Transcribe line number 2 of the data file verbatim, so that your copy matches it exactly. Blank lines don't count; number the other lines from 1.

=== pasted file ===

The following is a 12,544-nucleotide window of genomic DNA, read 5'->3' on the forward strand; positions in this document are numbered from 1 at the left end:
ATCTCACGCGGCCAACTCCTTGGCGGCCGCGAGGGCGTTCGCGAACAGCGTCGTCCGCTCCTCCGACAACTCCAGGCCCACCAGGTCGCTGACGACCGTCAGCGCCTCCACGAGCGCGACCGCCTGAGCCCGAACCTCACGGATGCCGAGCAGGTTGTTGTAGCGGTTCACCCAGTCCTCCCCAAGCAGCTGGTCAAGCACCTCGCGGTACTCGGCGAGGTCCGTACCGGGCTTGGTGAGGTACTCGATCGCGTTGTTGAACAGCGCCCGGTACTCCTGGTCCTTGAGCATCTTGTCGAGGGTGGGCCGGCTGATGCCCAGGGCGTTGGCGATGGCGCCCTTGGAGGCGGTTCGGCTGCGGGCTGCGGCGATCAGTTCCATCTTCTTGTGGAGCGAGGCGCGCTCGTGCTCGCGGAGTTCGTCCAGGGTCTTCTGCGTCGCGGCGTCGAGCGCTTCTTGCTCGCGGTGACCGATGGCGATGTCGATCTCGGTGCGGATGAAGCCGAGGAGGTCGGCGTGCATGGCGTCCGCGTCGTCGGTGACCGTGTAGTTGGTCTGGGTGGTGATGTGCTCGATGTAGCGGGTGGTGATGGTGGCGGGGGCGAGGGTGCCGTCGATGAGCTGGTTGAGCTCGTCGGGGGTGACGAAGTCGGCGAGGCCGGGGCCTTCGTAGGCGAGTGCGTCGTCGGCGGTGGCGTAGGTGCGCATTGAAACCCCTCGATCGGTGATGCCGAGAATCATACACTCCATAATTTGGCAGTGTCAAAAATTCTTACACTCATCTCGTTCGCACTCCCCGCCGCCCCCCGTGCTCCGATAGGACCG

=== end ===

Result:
ATCTCACGCGGCCAACTCCTTGGCGGCCGCGAGGGCGTTCGCGAACAGCGTCGTCCGCTCCTCCGACAACTCCAGGCCCACCAGGTCGCTGACGACCGTCAGCGCCTCCACGAGCGCGACCGCCTGAGCCCGAACCTCACGGATGCCGAGCAGGTTGTTGTAGCGGTTCACCCAGTCCTCCCCAAGCAGCTGGTCAAGCACCTCGCGGTACTCGGCGAGGTCCGTACCGGGCTTGGTGAGGTACTCGATCGCGTTGTTGAACAGCGCCCGGTACTCCTGGTCCTTGAGCATCTTGTCGAGGGTGGGCCGGCTGATGCCCAGGGCGTTGGCGATGGCGCCCTTGGAGGCGGTTCGGCTGCGGGCTGCGGCGATCAGTTCCATCTTCTTGTGGAGCGAGGCGCGCTCGTGCTCGCGGAGTTCGTCCAGGGTCTTCTGCGTCGCGGCGTCGAGCGCTTCTTGCTCGCGGTGACCGATGGCGATGTCGATCTCGGTGCGGATGAAGCCGAGGAGGTCGGCGTGCATGGCGTCCGCGTCGTCGGTGACCGTGTAGTTGGTCTGGGTGGTGATGTGCTCGATGTAGCGGGTGGTGATGGTGGCGGGGGCGAGGGTGCCGTCGATGAGCTGGTTGAGCTCGTCGGGGGTGACGAAGTCGGCGAGGCCGGGGCCTTCGTAGGCGAGTGCGTCGTCGGCGGTGGCGTAGGTGCGCATTGAAACCCCTCGATCGGTGATGCCGAGAATCATACACTCCATAATTTGGCAGTGTCAAAAATTCTTACACTCATCTCGTTCGCACTCCCCGCCGCCCCCCGTGCTCCGATAGGACCG